In Bavaria and Berlin, private meetings are allowed only with representatives of your own home and a maximum of two people from another household. Children under the age of 14 are not included. However, if only vaccinated and convalescent people meet, gatherings of up to 10 people from different households are allowed.

In Belgium, however, there is no limit on meetings at home, but weddings and funerals must follow the same rules as for sports and cultural events.

The COVID-19 epidemic and work

Germany, Italy, Slovakia – in these countries, admission to workplaces is limited to the vaccinated, cured and those with negative test results.

In Belgium and Switzerland, remote work is compulsory wherever possible, while in Belgium it is allowed to stay at the workplace once a week.

In Greece, remote work was extended to the public sector in early January. Likewise, in Portugal, most officials in public institutions perform teleworking there.

Public transport. Masks compulsory in most countries, sometimes also certified

Most countries require that you cover your face and nose and keep your distance when using public transport. Additionally, in Italy a covid certificate is required for vaccinated, convalescent and negative test holders. In France, and from Monday, a vaccine passport will be required for long-distance transport and interregional public transport.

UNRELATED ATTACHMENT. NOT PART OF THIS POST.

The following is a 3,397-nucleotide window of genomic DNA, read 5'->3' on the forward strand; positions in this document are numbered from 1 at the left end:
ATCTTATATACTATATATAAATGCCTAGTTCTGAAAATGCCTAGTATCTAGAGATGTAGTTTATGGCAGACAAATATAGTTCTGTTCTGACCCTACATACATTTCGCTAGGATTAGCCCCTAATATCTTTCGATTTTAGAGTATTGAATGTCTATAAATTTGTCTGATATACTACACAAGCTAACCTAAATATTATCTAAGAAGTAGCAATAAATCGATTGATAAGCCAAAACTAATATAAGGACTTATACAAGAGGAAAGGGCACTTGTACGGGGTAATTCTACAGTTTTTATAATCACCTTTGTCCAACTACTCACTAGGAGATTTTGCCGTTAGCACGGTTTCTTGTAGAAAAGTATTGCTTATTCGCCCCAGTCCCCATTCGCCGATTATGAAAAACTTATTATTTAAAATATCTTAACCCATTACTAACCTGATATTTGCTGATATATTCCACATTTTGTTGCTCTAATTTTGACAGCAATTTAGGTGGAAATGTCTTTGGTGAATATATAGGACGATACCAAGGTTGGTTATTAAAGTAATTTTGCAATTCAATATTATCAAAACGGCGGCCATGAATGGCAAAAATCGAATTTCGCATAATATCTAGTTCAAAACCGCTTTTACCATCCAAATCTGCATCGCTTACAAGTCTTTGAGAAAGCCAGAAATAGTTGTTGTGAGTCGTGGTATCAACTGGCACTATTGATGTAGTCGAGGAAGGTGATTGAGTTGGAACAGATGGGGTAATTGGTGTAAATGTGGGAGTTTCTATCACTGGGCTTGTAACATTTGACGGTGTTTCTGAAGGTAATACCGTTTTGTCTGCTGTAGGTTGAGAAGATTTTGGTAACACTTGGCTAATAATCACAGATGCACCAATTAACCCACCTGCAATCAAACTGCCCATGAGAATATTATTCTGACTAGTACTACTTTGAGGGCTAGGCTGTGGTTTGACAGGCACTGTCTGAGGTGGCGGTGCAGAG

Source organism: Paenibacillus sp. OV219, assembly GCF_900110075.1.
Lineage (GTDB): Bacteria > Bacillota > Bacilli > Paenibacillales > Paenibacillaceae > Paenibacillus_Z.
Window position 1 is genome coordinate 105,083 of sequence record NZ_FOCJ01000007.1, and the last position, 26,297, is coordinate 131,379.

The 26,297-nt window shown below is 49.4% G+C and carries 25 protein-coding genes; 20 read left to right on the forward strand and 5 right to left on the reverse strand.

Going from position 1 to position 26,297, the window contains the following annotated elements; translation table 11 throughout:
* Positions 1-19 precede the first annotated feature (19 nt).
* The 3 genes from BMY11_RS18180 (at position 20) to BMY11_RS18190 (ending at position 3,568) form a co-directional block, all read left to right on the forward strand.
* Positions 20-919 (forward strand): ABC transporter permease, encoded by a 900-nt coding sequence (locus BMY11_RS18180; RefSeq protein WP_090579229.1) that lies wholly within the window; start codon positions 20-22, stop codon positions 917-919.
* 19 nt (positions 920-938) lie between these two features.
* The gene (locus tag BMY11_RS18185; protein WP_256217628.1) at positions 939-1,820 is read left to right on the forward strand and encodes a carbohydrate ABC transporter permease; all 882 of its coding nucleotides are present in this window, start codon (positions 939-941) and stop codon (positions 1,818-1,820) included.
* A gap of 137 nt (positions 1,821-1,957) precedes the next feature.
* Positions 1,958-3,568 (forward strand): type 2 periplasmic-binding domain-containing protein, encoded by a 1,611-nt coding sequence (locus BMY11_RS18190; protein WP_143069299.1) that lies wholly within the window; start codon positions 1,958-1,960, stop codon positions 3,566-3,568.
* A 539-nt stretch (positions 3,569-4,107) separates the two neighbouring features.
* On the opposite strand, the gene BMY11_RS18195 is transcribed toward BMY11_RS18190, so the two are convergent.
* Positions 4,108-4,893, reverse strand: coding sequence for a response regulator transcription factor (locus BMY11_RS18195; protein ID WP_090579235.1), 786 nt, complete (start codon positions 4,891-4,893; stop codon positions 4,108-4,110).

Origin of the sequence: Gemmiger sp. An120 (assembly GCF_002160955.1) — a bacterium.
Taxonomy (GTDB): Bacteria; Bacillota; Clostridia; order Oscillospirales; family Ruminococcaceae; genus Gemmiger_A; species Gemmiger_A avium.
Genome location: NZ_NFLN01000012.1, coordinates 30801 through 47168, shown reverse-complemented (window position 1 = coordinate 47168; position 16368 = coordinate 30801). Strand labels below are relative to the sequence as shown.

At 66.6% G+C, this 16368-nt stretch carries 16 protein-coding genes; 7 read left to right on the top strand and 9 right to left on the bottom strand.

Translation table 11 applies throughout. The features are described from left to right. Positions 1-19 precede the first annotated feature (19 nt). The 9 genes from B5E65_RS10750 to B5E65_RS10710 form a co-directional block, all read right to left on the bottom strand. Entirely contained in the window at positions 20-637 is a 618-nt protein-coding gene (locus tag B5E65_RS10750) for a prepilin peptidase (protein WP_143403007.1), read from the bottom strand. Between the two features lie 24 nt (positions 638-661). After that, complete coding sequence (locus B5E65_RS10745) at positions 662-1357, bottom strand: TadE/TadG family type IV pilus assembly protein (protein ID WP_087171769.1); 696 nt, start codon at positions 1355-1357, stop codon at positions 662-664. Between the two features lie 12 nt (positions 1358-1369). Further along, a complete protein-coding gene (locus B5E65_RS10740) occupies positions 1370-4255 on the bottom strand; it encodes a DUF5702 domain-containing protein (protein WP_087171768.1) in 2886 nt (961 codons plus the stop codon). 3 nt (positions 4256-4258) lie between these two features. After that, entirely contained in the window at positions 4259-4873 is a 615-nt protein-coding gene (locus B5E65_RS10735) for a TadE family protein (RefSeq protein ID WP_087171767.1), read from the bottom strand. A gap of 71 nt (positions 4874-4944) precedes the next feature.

Masks – specific requirements as to the type

In Slovakia, the Czech Republic and some German Länder, specific types of masks are required indoors – class FFP2 / N95 or higher, i.e. face-tight and filtering up to 94%. molecules. IN Austria this type of mask is also valid outside in places where two meters distance cannot be kept.

In Italy, all must wear FFP2 face masks in transport, cinemas, theaters, concert halls and sporting events. Likewise, in secondary schools, one case of a positive test result is detected in the classroom.

In Germany, this type of protection is required in the Bundestag and elsewhere, which is regulated at the level of the Länder.

In Greece, an FFP2 or a double surgical mask is required in supermarkets and public transport.

Main photo source: PAP / EPA / SASCHA STEINBACH